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    Today’s mortgage and refinance rates in Wyoming

    Today’s mortgage and refinance rates in Wyoming

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    Updated

    2022-02-05T00:10:49Z

    Buying a home in Wyoming

    According to Zillow, the typical home value in Wyoming is a little lower than the typical value of $320,662 across the US. The typical home value in Wyoming is $$297,672, and home values have increased 12.0% over the past year.

    Historic mortgage rates for Wyoming

    By looking at the average mortgage rates in Wyoming since 2012, you can see trends for 30-year fixed mortgages, 15-year fixed mortgages, and 7/1 adjustable mortgages:

    Seeing how today’s rates compare to historic Wyoming mortgage rates may help you decide whether you’d be getting a good deal by getting a mortgage or refinancing now.

    Mortgage calculator

    Use our free mortgage calculator to see how today’s mortgage rates would affect your monthly payments.

    Mortgage Calculator


    %

    $1,161
    Your estimated monthly payment

    • Paying a 25% higher down payment would save you $8,916.08 on interest charges
    • Lowering the interest rate by 1% would save you $51,562.03
    • Paying an additional $500 each month would reduce the loan length by 146 months

    By clicking on “More details,” you’ll read about how to save money on your mortgage.

    Wyoming first-time homebuyer programs

    You may qualify for financial assistance through the Wyoming Community Development Authority, as long as you get your mortgage from a participating lender. Here are the available assistance programs:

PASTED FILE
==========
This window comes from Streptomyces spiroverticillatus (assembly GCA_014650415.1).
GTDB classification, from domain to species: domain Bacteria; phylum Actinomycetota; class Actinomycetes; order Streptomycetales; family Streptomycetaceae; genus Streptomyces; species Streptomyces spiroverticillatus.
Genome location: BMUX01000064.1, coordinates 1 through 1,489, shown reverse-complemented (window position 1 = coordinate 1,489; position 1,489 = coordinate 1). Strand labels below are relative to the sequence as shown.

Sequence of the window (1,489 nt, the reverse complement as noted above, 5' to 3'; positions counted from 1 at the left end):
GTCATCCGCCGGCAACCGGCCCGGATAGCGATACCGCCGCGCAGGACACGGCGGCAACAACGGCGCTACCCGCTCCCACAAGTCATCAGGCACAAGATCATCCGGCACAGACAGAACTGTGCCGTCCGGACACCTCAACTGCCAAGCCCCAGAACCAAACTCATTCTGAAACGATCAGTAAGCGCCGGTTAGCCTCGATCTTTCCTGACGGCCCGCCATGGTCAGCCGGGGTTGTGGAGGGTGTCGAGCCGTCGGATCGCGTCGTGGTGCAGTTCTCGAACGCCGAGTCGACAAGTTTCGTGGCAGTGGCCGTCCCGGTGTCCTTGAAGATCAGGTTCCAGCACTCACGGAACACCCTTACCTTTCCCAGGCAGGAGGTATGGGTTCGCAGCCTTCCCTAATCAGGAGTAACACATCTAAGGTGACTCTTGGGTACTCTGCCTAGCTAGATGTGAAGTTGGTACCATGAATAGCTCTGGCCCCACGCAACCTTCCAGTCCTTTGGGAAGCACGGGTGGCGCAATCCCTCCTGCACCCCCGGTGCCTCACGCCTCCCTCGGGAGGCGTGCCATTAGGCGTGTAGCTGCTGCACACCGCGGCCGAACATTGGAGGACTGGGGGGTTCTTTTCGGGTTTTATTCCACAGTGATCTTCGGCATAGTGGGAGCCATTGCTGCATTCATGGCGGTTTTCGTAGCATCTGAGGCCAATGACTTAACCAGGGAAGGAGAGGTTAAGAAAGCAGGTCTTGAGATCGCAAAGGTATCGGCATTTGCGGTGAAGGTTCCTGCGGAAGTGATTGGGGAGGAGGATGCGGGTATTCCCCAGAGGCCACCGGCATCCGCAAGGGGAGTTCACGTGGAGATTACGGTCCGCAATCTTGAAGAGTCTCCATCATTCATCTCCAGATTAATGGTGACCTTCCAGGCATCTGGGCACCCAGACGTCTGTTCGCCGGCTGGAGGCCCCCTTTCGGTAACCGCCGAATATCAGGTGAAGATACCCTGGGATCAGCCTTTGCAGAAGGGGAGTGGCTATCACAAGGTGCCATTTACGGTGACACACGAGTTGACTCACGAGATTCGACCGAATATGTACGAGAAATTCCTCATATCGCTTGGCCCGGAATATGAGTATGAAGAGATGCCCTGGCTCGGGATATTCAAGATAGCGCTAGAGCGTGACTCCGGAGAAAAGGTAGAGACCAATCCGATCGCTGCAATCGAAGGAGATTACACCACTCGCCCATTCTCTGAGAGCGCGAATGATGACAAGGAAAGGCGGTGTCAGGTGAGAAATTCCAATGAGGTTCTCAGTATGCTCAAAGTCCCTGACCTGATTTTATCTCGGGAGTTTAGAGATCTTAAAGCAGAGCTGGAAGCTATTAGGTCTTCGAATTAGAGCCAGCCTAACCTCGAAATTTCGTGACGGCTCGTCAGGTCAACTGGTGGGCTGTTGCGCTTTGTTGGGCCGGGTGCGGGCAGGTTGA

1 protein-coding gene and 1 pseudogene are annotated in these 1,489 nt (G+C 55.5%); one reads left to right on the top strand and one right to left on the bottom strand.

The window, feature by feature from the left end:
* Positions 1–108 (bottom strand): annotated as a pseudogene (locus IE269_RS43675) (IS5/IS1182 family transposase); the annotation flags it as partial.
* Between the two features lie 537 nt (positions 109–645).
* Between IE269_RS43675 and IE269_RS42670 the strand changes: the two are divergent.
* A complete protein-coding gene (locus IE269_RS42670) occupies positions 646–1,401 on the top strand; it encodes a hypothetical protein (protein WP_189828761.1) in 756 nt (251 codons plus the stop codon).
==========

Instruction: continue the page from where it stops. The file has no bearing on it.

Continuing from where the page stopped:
• Down Payment Assistance: Borrow up to $10,000 for down payment assistance. There’s no interest rate, and you’ll pay back the loan when you sell or refinance the home, or after you’ve completely paid off the mortgage.
    • Mortgage Credit Certificate: Claim a percentage of interest paid on your mortgage on your federal taxes each year.
    • Federal Housing Administration mortgageYou can get a down payment of 3.5% with a credit score of at least 580, or get a mortgage with a credit score between 500 and 580 with 10% down using this loan, which is also called an FHA loan. 
    • United States Department of Agriculture mortgage:  These loans, also called USDA loans, can be useful if you are a low-to-moderate income borrower looking to buy a home in a rural or suburban area.
    • Veterans Affairs mortgage:  These mortgages, also called VA loans, are for active-service military members or veterans, or spouses of members who have died and can provide lower interest rates than conventional mortgages.

    Refinancing your mortgage in Wyoming

    Mortgage refinance rates are low these days, so it could be a good time to refinance your current mortgage into one with a lower interest rate — especially if the new rate would be significantly lower.

    You might end up refinancing with the same lender that gave you your original mortgage, but it’s not always the best idea. A different company could offer you a lower rate the second time around. Shop around for a lender that will offer the best interest rate and charge relatively low fees.

    How to get a low interest rate on your mortgage

    Here are some tips for landing a good interest rate on your mortgage: